Egyptian cooking pots from New Kingdom Sai

A paper dealing with Egyptian cooking pots from contexts of the early to mid-18th Dynasty within the New Kingdom fortified town of Sai has just appeared in the new volume of Bulletin de liaison de la céramique égyptienne (Budka 2016).

As highlighted earlier on this blog, cooking pots are of particular interest for AcrossBorders and our research about cultural identities and Nubian vs. Egyptian lifestyle.

In all sectors recently excavated in the New Kingdom town, authentic Egyptian wheel-made cooking pots imported from Egypt as well as and locally made examples thrown on the wheel appear side by side with Nubian-style products (hand-made pots with basketry impression or incised decoration). The authentic Egyptian cooking pots from Sai Island are manufactured either in a sandy version of a Nile clay B2 or a variant of a Nile clay E of the Vienna System – both probably of Upper Egyptian origin.

In the BCE paper, I tried to argue that Egyptian cooking pots of the 18th Dynasty are not only a highly interesting class morphologically, but also one of the key vessel groups to illustrate the sometimes quite close relationship between the Egyptian wheel-thrown tradition and the Nubian hand-made ceramic production.

Reference

Budka 2016 = Julia Budka, Egyptian cooking pots from the Pharaonic town of Sai Island, Nubia, Bulletin de liaison de la céramique égyptienne 26, 2016, 285‒295.

Closing the field season at House 55, Elephantine

More than six weeks of excavation in House and study season of finds and ceramics from the building passed by very quickly – we closed a very successful season yesterday.

The results were richer and more informative than expected – for the study of the architecture and building sequences as well as the material culture. More than 25 complete in situ ceramic vessels were documented – together with more than 40.000 sherds in total, they provide a substantial corpus of pottery. In 2016, a total of 350 vessels were drawn by Oliver and Eva. Although the number of objects was not overwhelming (though considerable), the stratified contexts and also the in situ position of some interesting tools and other objects present fantastic data for the early 18th Dynasty.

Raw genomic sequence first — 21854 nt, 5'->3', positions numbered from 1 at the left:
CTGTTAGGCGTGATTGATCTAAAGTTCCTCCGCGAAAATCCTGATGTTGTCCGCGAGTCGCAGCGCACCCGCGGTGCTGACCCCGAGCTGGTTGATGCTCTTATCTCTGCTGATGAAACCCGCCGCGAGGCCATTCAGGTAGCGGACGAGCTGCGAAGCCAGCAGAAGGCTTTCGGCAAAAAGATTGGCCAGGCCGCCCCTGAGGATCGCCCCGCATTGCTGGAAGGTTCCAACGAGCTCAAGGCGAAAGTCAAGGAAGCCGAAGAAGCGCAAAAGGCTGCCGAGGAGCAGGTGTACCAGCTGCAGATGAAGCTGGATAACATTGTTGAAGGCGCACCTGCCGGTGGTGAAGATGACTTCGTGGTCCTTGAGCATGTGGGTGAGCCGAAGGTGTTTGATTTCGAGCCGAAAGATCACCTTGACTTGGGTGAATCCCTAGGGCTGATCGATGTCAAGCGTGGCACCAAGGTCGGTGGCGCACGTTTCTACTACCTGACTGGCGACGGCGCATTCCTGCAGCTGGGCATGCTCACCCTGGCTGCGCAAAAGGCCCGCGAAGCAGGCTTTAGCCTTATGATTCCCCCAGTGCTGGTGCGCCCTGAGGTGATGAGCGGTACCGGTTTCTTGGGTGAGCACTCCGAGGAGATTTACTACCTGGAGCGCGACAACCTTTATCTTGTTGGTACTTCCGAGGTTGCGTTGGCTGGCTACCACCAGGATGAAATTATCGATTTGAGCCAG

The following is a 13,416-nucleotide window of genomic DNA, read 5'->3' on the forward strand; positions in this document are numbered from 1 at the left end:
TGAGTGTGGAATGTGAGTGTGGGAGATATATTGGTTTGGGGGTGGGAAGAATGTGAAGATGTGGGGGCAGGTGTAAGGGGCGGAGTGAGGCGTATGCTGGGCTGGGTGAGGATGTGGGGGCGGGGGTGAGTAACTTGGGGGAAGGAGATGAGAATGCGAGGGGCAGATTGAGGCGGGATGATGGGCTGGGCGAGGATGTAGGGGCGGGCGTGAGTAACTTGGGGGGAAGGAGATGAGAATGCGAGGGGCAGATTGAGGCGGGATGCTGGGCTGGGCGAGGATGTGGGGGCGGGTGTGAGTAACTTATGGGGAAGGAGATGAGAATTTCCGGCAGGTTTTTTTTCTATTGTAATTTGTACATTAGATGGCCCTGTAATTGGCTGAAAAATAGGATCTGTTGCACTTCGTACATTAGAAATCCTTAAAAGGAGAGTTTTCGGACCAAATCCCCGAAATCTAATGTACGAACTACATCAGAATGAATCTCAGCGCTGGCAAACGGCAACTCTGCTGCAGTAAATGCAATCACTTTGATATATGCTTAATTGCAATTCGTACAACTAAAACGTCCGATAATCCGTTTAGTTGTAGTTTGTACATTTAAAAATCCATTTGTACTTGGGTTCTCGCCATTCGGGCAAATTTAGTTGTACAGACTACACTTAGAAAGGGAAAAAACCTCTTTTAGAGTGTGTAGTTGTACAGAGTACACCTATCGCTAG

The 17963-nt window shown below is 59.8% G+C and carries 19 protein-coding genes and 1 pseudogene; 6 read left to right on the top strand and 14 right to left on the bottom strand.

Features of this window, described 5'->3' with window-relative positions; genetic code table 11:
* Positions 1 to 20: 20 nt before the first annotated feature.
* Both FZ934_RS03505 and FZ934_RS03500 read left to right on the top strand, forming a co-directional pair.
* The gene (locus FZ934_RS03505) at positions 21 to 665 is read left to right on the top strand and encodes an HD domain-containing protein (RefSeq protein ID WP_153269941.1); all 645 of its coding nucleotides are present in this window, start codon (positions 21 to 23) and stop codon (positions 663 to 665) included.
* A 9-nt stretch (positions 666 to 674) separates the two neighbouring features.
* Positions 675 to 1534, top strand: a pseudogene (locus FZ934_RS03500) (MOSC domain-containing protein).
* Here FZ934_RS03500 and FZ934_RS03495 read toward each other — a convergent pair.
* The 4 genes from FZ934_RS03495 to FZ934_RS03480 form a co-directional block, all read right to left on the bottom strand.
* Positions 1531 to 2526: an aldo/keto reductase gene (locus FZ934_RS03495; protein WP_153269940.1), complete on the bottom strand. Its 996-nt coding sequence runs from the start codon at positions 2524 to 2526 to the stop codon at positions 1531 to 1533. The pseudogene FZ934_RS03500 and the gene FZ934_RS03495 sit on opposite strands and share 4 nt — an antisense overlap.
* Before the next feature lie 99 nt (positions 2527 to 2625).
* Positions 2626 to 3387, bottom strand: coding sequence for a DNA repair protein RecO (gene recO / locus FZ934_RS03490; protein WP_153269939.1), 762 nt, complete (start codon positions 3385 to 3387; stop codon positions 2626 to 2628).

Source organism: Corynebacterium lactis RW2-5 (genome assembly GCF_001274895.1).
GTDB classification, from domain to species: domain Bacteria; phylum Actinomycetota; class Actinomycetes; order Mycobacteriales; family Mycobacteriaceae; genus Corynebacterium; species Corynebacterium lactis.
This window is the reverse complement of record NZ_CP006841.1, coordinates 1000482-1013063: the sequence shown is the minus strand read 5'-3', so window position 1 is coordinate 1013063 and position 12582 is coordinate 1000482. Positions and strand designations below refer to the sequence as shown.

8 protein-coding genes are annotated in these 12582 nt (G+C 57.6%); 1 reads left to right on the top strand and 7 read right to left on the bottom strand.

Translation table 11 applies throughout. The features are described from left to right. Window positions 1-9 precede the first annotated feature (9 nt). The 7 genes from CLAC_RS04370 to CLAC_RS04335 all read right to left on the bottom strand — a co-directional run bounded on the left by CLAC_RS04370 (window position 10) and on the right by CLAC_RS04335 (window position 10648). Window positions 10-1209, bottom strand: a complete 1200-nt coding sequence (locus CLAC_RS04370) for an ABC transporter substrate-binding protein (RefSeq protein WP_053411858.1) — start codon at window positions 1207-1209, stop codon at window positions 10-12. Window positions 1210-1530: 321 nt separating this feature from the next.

team-h55-2016_kleinMany thanks to all participants and everybody involved making our work here possible – first of all, of course, to the Swiss Institute and its director Cornelius von Pilgrim. Looking very much forward to processing the rich data we collected and of course to the very final 2017 season at House 55!

Pinched rims and incised decoration from the Second Intermediate Period to the New Kingdom

Working currently in the earliest strata of House 55 and especially the foundation levels, a considerable amount of older material came up in the last days (including the small fragment of “gilded ware” from Lower Nubia). Dating these ceramic assemblages is sometimes not easy: Second Intermediate Period style of ceramic production continued well into the 18th Dynasty and often one relies on ware and technique to distinguish between residual pieces and products of the New Kingdom.

That Second Intermediate style was not completely passé by the time of the 18th Dynasty, can be nicely illustrated by a common type of carinated bowls. Of various sizes, both in Marl and Nile clays, these often show wavy lines, sometimes in combination with applied ridges and what Stuart Tyson Smith named “pinched ‘piecrust’ rims” (Smith 2012, 397). This type is commonly associated with the Second Intermediate Period pottery tradition in Egypt; early variants are already attested since the late Middle Kingdom in Egypt and Nubia, but these dishes are more common during the Second Intermediate Period.

As noticed in an earlier post, these carinated bowls – by now they are definitely among my favorite types! – are well attested from both on Elephantine and Sai Island. At both sites, they are known from stratified contexts of the early 18th Dynasty, up to the time of Thutmose III.

Carinated dish with ‘piecrust’ rim and wavy incised lines from House 55.

Carinated dish with ‘piecrust’ rim and wavy incised lines from House 55.

Today, Oliver was drawing some of the early examples from the phases of use of House 55 – almost identical to the ones he already made drawings of on Sai, stressing again the strong links between the two 18th Dynasty settlements currently being investigated by AcrossBorders.

Reference:

Smith 2012 = Stuart Tyson Smith, Pottery from Askut and the Nubian forts, in: Robert Schiestl / Anne Seiler (eds.), Handbook of pottery of the Egyptian Middle Kingdom. Volume II: the regional volume, Vienna 2012, 377‒405.